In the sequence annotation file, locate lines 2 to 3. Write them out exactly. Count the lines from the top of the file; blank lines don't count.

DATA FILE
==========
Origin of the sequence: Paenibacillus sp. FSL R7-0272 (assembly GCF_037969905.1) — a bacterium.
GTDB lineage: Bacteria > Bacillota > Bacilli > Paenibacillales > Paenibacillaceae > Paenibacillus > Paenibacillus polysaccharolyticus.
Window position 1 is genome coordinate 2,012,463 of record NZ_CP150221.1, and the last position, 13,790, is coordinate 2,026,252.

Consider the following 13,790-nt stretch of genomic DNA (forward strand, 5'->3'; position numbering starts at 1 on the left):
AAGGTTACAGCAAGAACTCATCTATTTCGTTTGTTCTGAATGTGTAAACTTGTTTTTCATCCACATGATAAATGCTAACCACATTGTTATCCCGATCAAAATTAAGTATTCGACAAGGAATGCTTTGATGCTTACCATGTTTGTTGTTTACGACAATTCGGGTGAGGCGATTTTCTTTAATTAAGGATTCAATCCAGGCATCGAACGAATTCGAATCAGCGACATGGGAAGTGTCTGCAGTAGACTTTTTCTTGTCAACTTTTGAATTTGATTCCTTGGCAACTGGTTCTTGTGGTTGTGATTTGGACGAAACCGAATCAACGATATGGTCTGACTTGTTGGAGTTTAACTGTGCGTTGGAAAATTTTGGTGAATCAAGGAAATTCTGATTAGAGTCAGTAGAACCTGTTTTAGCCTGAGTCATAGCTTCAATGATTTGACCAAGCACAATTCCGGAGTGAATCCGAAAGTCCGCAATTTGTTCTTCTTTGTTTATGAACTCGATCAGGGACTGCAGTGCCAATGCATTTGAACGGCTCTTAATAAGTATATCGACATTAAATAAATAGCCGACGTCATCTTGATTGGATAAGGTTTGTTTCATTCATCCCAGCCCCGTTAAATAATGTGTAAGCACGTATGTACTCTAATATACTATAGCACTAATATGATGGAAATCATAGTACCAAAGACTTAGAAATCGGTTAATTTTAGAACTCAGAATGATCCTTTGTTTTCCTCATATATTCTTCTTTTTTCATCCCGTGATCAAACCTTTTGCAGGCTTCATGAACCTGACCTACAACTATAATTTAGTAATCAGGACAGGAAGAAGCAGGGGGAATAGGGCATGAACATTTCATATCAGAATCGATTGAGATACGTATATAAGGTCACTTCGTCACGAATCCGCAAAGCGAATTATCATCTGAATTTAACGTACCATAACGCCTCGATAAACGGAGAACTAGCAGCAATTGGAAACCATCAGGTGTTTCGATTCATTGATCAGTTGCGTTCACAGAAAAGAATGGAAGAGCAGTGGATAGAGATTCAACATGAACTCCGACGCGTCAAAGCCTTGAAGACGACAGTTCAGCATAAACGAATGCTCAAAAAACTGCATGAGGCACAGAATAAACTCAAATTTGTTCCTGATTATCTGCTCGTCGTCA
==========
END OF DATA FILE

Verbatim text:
GTDB lineage: Bacteria > Bacillota > Bacilli > Paenibacillales > Paenibacillaceae > Paenibacillus > Paenibacillus polysaccharolyticus.
Window position 1 is genome coordinate 2,012,463 of record NZ_CP150221.1, and the last position, 13,790, is coordinate 2,026,252.